The Lamb Bookshop, 40 Lamb’s Conduit Street, WC1N 3LB
Lamb’s Conduit Street is one of those classic Bloomsbury roads with al fresco cafes and independent shops selling all kinds of useless and lovely things. You can almost hear Virginia Woolf’s footsteps on the cobbled streets… Bloomsbury bookshops are the greatest and The Lamb Bookshop is no exception.
This shop is decidedly and undeniably sweet. I truly don’t know a better way to describe it; it’s just sweet. The window display of children’s books (featuring, of course, a very fuzzy-looking toy sheep) made me “aw” against my will as soon as I saw it. The little man who sold me my books wrapped them in a plastic bag, “to keep them dry…for a while anyway” and proceeded to engage in one of those classic awkward British conversations about the weather. Which, incidentally, is horrid.
Annoyingly, this bookshop has a lot of things in it that aren’t books. This always irritates me, but of course I understand that it’s better to have little bookshops that also sell a couple of toys (although thankfully in this particular shop, it’s mainly just puzzles and board games) than to not have any at all.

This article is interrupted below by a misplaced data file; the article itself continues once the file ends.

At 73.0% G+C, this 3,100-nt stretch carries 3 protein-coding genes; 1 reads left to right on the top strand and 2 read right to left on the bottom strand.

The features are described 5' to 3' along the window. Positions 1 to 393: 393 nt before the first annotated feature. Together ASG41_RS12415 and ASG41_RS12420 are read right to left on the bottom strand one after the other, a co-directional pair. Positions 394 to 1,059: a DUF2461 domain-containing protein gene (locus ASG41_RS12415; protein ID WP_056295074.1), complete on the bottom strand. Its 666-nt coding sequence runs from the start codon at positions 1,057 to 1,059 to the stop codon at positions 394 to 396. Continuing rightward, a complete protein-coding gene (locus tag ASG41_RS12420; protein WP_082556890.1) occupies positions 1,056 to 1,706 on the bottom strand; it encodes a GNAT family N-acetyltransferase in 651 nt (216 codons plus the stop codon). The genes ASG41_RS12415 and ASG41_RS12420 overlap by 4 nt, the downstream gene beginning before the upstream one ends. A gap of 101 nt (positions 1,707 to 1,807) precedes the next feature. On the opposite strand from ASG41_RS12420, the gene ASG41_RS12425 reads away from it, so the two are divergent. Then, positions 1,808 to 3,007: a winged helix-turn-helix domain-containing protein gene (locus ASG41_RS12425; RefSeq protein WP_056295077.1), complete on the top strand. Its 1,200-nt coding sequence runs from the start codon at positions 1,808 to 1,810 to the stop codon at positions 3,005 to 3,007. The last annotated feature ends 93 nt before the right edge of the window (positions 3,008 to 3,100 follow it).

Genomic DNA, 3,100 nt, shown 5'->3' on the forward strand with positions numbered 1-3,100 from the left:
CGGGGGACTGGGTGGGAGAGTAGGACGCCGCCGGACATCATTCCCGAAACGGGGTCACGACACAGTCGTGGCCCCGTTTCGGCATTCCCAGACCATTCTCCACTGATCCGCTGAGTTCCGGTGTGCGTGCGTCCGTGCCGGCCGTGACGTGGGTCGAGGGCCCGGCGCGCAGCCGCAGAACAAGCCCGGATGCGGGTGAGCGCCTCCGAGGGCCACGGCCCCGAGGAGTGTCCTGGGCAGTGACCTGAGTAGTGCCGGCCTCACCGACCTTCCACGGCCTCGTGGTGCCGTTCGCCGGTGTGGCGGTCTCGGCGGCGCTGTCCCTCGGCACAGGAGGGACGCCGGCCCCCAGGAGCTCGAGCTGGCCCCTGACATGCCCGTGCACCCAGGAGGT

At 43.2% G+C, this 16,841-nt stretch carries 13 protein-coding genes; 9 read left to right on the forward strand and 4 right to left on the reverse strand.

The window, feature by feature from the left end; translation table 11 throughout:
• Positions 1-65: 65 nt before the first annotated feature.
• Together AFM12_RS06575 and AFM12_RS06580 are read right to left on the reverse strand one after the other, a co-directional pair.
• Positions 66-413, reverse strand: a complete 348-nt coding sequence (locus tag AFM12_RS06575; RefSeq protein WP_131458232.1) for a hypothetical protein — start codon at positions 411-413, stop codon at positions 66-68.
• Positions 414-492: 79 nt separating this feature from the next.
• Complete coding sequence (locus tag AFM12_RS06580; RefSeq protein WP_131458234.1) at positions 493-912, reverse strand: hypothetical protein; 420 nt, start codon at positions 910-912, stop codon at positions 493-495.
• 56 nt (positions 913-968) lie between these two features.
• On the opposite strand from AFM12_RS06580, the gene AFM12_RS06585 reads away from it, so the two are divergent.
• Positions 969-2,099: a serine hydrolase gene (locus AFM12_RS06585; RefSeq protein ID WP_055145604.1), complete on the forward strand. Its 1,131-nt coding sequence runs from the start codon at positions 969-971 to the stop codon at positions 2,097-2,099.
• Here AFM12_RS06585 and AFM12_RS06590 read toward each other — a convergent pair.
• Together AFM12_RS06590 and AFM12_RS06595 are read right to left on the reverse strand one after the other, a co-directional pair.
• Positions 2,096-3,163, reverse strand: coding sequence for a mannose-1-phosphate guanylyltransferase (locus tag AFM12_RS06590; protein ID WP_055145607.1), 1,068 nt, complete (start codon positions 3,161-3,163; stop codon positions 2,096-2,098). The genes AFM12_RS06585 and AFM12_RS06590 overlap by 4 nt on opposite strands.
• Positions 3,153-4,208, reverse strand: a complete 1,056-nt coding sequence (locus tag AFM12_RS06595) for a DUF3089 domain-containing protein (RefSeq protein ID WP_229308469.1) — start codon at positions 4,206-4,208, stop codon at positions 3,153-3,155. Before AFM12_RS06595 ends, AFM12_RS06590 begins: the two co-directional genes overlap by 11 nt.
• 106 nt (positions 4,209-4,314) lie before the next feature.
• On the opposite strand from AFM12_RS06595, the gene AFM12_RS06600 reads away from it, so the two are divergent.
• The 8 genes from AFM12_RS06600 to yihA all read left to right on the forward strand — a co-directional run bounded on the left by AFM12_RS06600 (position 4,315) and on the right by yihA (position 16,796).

Despite the fuzzy sheep and the Travel Scrabble, this is a shop that is, at its heart, all about the books. It grabbed my heart at first with an amazing selection of children’s books, including some lesser-known picture books by Oliver Jeffers that made me very happy. The Lamb Bookshop, as I learned, is known for its remarkably good range of children’s books and toys. The next thing I found to love was the sheer number of beautiful books. There was a whole table full of beautiful hardcover books by classic English poets like Shelley, Byron, Wordsworth and Coleridge (William Blake was conspicuously missing which was a bit disappointing but I’m over it) with beautiful illustrations of birds and flowers and such (oh the Romantics) on their covers. There was also another range of lovely (if slightly girly) editions of classics like Wuthering Heights and…well let’s face it, everything Jane Austen or one of the Brontes ever wrote.
In the end I opted for two classics, resisting the urge to buy a kids’ book, much as I love them. I first went down the hipster route and bought The Master and Margarita for £4.50, slightly cheaper than the cover price since it was in one of the several deals the shop does. The second was a book of short stories by Katherine Mansfield that are part of Penguin’s “Great Loves” series for £1.50. Apparently the shop’s sugary sweetness is a bit contagious.